From the Archives of the Rare Fruit Council of Australia, inc.
by Marjorie Spear, Harmony Farm, Kuranda, Nth. Qld.

Seasons in Australia are opposite to those in the US.  Summer is Dec. Jan. Feb. Autumn is Mar. Apr. May. Winter is June July Aug. Spring is Sept. Oct. Nov.

Jackfruit Hints
Scientific name: Artocarpus heterophyllus
Family: Moraceae

Some people dislike the strong smell of jakfruits. Jaks are related to durians which have a smell that revolts some people. Dismember the Jak in the open air or better, get family members to do it for you.

Jakfruit vary a lot in flavour and crispness. All semi-mature jakfruit are excellent in curries and stir-fries. All ripe jakfruit taste better when chilled - try sprinkling with lemon juice before eating. Some people like them semi-frozen and eat the fruit with a knife and fork. Jakfruit are a good addition to a fruit salad.

The ripe segments can be curried or made into delicious jam with the addition of other flavours e.g. ginger, lemon, pineapple. Jaks are high in pectin. If you have a drier, Jakfruit is easy to dry and tastes a bit like dates when dried. You can sprinkle with lemon juice when drying and also make super fruit leathers.

When using Jaks as above, beware of over-ripe fruit. The aroma increases.

The pulp is very high in protein and fibre.

When storing jakfruit in fridge, remove skin and rags and seeds. The rags are very high in pectin - they can be simmered and the juice used in marmalade-making.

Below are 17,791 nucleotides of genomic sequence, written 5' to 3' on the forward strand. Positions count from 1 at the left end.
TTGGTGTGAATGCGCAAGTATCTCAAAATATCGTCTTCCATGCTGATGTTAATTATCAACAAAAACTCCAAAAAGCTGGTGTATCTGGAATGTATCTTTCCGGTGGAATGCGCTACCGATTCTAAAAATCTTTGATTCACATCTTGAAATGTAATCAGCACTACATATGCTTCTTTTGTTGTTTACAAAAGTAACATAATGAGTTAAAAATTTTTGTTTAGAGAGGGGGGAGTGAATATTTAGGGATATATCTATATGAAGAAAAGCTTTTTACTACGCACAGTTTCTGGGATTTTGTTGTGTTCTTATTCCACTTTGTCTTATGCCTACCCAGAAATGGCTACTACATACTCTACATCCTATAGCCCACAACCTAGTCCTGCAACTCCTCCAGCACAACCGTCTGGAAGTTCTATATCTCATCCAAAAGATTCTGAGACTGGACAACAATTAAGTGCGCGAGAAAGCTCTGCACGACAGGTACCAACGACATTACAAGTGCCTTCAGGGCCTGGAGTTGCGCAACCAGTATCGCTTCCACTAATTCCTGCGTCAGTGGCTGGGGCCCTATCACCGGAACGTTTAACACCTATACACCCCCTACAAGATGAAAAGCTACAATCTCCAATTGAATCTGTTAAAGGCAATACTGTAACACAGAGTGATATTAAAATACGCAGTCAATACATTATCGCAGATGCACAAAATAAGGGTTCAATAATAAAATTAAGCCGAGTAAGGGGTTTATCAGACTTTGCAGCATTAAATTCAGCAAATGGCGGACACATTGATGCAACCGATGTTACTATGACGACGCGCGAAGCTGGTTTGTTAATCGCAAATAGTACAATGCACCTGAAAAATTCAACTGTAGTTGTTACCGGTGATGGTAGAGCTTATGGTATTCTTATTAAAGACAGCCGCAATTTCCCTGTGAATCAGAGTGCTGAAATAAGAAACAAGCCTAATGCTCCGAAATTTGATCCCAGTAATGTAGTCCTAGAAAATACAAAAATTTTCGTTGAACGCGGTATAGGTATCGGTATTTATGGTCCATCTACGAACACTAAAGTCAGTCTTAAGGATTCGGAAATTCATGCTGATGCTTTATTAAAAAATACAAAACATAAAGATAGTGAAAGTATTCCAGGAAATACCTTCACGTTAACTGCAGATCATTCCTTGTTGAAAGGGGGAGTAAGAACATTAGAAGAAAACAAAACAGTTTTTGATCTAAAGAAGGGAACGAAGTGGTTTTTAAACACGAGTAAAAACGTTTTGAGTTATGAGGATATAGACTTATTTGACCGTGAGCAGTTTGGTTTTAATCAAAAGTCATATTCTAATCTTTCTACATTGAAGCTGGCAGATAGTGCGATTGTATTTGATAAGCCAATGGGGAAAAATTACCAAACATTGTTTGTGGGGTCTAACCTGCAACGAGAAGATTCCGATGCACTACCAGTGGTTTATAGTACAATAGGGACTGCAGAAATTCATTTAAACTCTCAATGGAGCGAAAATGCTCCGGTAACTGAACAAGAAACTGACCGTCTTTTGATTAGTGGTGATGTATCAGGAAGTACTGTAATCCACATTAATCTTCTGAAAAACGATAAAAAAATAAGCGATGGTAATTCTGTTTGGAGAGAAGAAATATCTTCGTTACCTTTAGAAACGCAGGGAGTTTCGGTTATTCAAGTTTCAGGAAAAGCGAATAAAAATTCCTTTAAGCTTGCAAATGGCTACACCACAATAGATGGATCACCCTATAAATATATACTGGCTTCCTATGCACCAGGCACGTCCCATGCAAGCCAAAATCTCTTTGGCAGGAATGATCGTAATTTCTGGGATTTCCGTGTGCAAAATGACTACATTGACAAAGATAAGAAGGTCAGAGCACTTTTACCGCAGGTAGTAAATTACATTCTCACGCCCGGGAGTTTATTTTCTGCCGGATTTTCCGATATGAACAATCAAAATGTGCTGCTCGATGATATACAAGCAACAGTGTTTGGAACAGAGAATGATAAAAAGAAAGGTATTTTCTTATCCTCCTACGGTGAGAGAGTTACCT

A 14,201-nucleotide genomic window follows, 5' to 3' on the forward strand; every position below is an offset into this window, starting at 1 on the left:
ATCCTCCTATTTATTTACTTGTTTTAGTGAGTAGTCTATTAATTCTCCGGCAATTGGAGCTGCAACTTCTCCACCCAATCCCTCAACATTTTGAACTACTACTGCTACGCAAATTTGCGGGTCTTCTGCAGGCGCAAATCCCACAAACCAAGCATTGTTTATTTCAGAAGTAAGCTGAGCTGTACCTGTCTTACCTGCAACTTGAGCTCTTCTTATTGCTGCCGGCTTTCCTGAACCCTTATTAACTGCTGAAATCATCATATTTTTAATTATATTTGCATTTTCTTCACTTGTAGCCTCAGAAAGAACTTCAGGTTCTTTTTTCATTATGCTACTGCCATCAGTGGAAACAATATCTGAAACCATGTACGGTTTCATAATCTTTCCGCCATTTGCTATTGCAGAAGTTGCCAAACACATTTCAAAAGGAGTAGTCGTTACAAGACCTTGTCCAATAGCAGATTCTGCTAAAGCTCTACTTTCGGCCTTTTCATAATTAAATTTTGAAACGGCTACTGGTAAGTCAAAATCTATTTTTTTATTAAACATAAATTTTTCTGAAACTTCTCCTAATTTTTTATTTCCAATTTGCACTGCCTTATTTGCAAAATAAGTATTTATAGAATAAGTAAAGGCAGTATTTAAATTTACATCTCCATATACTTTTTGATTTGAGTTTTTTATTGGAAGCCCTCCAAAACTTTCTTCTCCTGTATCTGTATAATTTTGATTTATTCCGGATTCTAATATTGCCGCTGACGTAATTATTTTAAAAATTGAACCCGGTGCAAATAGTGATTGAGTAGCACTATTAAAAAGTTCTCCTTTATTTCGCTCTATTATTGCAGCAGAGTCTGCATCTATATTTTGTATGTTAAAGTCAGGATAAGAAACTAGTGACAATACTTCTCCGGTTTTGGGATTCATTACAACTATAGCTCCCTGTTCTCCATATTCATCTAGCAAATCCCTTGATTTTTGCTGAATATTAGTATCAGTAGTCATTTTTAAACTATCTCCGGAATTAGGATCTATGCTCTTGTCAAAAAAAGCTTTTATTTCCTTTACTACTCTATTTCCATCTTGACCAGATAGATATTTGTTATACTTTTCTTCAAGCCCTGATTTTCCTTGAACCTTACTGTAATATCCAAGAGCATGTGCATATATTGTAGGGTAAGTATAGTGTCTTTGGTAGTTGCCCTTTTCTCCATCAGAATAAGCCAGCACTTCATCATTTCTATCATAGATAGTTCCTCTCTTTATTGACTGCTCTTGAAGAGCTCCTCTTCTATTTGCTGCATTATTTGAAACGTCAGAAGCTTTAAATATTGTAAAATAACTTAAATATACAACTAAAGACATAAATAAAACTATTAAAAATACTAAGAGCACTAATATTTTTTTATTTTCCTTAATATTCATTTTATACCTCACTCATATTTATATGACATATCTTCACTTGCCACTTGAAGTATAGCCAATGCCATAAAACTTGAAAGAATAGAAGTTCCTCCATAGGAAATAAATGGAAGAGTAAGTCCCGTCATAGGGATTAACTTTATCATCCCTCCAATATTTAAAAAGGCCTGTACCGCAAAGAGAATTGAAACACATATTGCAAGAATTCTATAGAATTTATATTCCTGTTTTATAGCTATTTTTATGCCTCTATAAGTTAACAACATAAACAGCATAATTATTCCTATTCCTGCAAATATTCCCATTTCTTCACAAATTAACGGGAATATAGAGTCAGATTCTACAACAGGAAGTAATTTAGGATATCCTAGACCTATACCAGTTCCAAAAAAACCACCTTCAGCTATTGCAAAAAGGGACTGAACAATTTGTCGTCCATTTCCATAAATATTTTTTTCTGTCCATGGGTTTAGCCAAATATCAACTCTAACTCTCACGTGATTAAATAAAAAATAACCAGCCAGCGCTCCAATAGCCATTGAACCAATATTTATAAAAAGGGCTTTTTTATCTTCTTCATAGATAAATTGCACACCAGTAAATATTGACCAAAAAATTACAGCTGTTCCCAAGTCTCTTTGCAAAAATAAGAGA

Jakfruit seeds are nutritious, but must be cooked and skin discarded. The seeds can be boiled (in plenty of water), and tossed into cold water so the skins come off easily. The nutritious seeds can be eaten cold or warmed, or tastier if roasted or barbecued after the skins are removed. Using a microwave, the seeds can be put in a plastic bag and cooked slowly. When cooked, seeds can be eaten whole, chopped like nuts, or ground up.

The unripe fruit can be cooked as a vegetable and has no smell. The Asian people use Jaks (in Australia) mostly unripe. For cooking as a vegetable, cut a well-formed hard fruit. For eating as a fruit, the fruit should have a dull sound when knocked. The fruit sounds metallic when not ready to pick. You can wait to pick till the fruit is soft to touch, but the birds etc. may attack the fruit before you.

Jakfruit stems exude a sticky latex sap. You can stop the oozing by rubbing the cut end in soil or wrapping quickly in newspaper.

Jakfruit are easy to grow in the tropics; having a deep tap root, they thrive on clay soil. The small, immature fruit falling are the males that have done their job.

Never leave a decomposing jakfruit under the tree - nearly every seed will germinate, and having a tap root, are hard to pull up. So compost the fruit and seeds. There are other fruits that germinate under the tree if not picked up - yellow mangosteen and white sapote (Casimiroa edulis) are difficult to pull up when only a few inches tall. For hygiene, fallen fruit should always be gathered daily - eaten if O.K. and composted if not.

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Spear, Marjorie. "Jackfruit Hints." Archives of the Rare Fruit Council of Australia. Jan. 1991. Web. 20 Dec. 2014.

Published 20 Dec. 2014 LR
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